To report this post you need to login first.

2 Comments

You must be Logged on to comment or reply to a post.

  1. Rene Spronk
    Whilst it it easy to define a standard for a 10mm nut & bolt – its exact dimensions, and the tolerances in size expressed in micrometers.

    Now if even something that simple has a “tolerance”, try standardizing (describing in a standardized fashion) a process in healthcare. Even healthcare providers don’t agree on most processes nor on the data that should be conveyed within the process. As such standards like HL7 and DICOM will always have lots of optionalities (tolerances) build in.

    The IHE profiles narrow the area of tolerance to a more acceptable agree, but it’s definitely still there. IHE has been most successfull in those workflows that are pretty standardized around the world, e.g. the 80% use-case of a planned radiology examination.

    Any healthcare messaging standard will need to be tailored to fit the local requirements. One can create country or workflow specific workflows such as created by IHE, the english NHS or the Finnish national infrastructure, but those will still leave open some areas that need to be localized further.

    It’s easy to describe an unambiguous specification if the thing being described has unambiguous characteristics. If we want to have standardized messages/services, we’ll need to standardize workflows and procedures first. Work on a standardized EHR did start around 1964 and still physicians don’t agree as to what should be in it. In the meantime, we implement those standards that offer us the possibility of localization. That’s as good as it gets – and whatever the quirks HL7 and DICOM have a proven track record.

    -René

    (0) 
    1. Claudius Metze
      Hi Rene,

      I think you made some good points here. I also believe that any “standard” to improve interoperability or improve process efficiency will ultimately require standardized semantics.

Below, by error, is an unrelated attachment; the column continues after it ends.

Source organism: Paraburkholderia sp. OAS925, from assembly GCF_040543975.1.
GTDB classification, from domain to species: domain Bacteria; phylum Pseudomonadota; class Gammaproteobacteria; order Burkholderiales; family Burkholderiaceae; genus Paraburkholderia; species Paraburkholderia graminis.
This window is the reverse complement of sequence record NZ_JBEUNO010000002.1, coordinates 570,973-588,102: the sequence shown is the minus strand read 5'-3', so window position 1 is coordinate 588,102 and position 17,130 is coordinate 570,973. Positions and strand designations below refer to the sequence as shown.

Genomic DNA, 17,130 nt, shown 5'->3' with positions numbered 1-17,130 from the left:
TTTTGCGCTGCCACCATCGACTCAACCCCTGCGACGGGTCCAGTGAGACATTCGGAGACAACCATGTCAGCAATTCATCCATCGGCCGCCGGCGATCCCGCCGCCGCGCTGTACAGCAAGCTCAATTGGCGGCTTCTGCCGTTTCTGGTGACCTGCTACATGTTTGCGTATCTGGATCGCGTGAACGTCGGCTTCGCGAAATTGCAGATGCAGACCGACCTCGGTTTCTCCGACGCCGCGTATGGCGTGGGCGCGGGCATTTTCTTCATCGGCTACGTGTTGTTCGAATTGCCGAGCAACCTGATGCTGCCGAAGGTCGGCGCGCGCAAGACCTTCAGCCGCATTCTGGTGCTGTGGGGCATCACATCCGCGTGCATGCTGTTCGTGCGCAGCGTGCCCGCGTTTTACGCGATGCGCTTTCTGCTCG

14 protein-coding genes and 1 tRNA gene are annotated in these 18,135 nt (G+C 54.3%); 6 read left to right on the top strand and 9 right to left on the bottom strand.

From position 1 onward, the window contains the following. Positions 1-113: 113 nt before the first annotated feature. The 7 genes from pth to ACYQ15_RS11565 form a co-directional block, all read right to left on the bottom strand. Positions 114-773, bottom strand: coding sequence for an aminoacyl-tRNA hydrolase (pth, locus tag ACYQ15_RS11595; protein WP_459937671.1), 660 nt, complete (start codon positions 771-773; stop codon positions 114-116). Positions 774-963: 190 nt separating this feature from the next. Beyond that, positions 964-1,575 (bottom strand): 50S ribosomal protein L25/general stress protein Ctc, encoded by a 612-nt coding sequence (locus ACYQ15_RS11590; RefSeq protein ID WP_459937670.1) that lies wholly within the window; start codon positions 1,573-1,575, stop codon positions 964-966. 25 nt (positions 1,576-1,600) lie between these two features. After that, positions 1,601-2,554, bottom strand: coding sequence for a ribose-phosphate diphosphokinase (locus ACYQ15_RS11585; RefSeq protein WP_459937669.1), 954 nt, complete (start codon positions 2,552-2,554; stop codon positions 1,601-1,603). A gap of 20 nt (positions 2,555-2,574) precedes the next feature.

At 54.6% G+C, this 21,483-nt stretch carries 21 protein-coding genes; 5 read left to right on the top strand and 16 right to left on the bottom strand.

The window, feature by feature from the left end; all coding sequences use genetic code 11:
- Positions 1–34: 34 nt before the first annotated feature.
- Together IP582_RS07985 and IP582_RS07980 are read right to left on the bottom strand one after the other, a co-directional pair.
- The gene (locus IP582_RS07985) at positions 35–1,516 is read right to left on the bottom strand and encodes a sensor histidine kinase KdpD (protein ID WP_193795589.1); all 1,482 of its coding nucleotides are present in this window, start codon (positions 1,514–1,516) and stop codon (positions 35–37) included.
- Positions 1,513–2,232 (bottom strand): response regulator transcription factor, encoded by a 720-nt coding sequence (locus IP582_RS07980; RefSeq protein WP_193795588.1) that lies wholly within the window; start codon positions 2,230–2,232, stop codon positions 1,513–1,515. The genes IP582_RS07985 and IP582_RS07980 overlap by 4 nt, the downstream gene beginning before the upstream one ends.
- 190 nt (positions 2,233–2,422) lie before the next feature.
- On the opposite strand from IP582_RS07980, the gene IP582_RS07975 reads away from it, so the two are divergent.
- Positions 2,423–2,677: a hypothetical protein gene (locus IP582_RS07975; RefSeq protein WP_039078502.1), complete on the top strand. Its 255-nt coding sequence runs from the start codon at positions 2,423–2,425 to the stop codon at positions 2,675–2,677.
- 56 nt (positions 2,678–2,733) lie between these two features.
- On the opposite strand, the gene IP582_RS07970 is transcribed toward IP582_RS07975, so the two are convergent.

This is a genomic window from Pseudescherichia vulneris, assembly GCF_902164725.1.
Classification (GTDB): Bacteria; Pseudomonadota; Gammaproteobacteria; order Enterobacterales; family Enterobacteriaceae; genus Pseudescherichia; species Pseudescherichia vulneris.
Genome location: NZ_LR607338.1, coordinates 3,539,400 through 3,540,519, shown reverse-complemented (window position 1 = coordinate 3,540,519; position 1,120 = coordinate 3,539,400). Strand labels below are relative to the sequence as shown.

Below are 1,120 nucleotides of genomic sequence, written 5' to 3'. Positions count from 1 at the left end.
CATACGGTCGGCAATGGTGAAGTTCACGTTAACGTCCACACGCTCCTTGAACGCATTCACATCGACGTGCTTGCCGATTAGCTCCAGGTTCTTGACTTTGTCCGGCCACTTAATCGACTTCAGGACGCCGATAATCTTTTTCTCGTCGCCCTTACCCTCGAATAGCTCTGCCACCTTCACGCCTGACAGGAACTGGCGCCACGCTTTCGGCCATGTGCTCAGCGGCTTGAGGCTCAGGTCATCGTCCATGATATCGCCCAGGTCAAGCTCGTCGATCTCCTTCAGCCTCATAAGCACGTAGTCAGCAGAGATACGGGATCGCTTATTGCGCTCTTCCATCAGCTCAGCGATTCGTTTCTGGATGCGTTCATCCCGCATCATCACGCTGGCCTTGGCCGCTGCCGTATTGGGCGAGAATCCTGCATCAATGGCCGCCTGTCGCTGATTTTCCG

We can certainly define technical definitions for any given data element and create technical connections between all kinds of systems but if people or systems have a different interpretation of this data the quality of communication still may be low.

      To me it’s a bit like with English as the universal business language. It’s great to have it, but it alone does not ensure that people really understand each other…and to stay in the picture…even if we agree on a universal language we want to keep our cultural identity sometimes. Thus we need something which can be localized or in a broader sense something flexible which can be adopted along some dimensions. Country specifics are certainly one example, but there are others: roles, size, domains etc.

      Looking back at the history of communication capabilities I think we can certainly state for the vast majority of “standards” that they work quite well in terms of technical qualities (performance, reliability, etc.) but still lack behind when in comes to semantic interoperability. And while you’re right that we will need to standardize the “content” first in order to create a successful specification I still believe that there is some hope…

      With SOA and the more business driven methodologies behind, I believe IT can offer Business more help than ever. Technology advances, uses more business terms, gets more and more flexible and adaptive and thus bridges the gap between business and IT.

      One of the overall observations I have made when comparing traditional integration technologies and the resulting “standards” with SOA, was that Business Process Experts are integrated in the design process from the beginning and that the resulting communication patterns seem to be a better fit to human behavior.

      Best regards
      — Claudius

      (0) 

Leave a Reply